The recent health crisis hit all sectors of the economy. Some of these are still recovering. However, it also opened several new opportunities in various industries, including logistics.
Many industries stayed afloat during the pandemic, such as restaurants and airlines. The logistics sector faced problems, too, but it bounced back faster.
The government imposed restrictions to curb the spread of the pandemic. This move resulted in an increased movement of goods and consumables.
The logistics industry enjoyed new opportunities, such as the increased demand for services. What is in store for this sector in 2022?
Keep reading to learn the latest statistics and trends.
The global logistics industry is registering a CAGR of 6.5% from 2020 to 2027. It will reach $12.9 trillion by the final year from $7.6 trillion in 2017.
The major factors driving its growth are the reverse logistics industry and e-commerce. The latter uses logistics services for the management of their supply chains.
The widespread adoption of logistics services fuels the expansion of the market. Among other benefits, it allows e-commerce businesses to focus on their operations.
The increase in trade agreements across different governments also plays a role. Enhancing global trade activities and new routes have increased the demand for logistics.
Logistics automation will also drive the shipping industry forward. Producers and consumers both value speed and quality. AI and robotics will help the sector move freight faster and better.
The reverse logistics market is also experiencing stable growth. It has a current value of $635.6 billion. Its CAGR is 5.6%, allowing it to reach $958.3 billion by 2028.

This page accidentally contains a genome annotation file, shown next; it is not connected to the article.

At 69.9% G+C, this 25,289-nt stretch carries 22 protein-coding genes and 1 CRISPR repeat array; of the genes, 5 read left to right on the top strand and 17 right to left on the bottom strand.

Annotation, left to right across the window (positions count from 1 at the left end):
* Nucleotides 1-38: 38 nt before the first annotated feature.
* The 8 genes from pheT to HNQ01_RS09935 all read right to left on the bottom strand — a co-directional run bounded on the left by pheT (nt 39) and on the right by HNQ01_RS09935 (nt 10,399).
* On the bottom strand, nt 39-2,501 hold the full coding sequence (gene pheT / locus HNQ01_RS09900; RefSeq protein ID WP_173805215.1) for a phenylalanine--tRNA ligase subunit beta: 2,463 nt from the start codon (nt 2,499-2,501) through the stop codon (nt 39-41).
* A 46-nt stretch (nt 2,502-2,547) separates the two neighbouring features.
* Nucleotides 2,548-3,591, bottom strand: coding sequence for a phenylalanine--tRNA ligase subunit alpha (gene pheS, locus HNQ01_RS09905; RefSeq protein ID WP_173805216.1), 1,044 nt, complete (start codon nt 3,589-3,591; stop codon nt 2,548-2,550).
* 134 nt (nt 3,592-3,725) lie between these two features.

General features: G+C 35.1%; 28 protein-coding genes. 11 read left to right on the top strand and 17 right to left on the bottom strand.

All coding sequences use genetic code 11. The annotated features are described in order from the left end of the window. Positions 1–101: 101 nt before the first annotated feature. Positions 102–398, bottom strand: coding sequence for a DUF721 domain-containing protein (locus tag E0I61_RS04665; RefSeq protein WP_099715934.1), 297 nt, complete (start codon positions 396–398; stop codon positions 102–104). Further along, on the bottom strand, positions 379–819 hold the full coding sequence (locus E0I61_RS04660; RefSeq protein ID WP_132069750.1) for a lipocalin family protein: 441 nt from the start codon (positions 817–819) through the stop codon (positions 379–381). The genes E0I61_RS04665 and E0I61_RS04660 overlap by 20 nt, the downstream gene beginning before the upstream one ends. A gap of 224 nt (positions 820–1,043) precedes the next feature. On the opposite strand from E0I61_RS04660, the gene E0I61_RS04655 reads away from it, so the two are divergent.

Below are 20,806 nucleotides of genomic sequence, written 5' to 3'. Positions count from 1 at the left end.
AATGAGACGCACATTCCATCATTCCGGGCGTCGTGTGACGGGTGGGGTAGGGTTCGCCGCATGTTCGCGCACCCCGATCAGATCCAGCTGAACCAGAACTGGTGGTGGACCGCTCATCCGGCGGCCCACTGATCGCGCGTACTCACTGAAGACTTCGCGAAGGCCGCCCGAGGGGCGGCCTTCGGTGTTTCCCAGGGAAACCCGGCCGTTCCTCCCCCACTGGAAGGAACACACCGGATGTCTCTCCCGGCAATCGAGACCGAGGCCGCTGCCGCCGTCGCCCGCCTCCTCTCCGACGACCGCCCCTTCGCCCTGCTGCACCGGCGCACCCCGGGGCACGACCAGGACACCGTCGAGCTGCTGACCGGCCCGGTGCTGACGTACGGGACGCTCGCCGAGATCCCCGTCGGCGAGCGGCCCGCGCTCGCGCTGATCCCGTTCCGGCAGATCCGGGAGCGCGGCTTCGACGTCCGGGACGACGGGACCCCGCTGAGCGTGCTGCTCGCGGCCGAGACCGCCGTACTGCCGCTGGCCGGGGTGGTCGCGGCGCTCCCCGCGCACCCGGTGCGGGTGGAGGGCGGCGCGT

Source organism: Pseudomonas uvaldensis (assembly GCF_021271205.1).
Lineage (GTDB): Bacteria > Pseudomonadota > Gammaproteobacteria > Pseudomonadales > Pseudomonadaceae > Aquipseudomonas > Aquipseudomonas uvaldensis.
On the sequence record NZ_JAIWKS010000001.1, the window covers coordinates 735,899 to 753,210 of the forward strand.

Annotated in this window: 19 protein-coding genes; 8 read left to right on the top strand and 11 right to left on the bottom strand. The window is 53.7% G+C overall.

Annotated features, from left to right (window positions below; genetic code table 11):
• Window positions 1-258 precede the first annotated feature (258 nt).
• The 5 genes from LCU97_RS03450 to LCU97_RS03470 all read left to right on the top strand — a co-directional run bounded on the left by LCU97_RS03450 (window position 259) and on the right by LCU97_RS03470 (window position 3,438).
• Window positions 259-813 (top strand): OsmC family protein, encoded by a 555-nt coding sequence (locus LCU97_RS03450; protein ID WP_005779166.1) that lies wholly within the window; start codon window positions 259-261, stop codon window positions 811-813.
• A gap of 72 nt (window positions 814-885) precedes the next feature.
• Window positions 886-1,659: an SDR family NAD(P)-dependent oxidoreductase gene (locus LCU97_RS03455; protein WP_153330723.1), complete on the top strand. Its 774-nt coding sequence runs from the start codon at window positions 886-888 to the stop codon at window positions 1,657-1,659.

Reverse logistics involve returned items from consumer to business. The rise of e-commerce plays a primary role, as now customers have to bring back their bought items the same way they got them – via delivery.
Aside from return type, reverse logistics has other segments. The end-user type includes, but is not limited to:
- Luxury goods
By service, you can classify the market into fragments, some of which are:
- Refund management
As the e-commerce industry expands, reverse logistics will also do the same. Further innovations in this sector will boost client satisfaction.
The implemented safety protocols in 2020 forced the logistics industry to rise. Many businesses pivoted to the digitalization of their services.
Brick-and-mortar businesses closed down, and most people stayed at home. As a result, many relied on online solutions for their needs. This situation increased the demand for transportation services.
Because of staffing issues, many businesses also looked into new technologies. AI and robotics were previously slow to enter the logistics market. When the pandemic hit, these provided solutions to gaping issues.
These changes will likely continue to revolutionize the industry. In the post-pandemic, you will see how logistics will become more efficient.
The workforce in the logistics sector is also experiencing some changes. Work-from-home opportunities for some roles will likely remain after the pandemic. However, most low-level jobs still require the employee’s physical presence.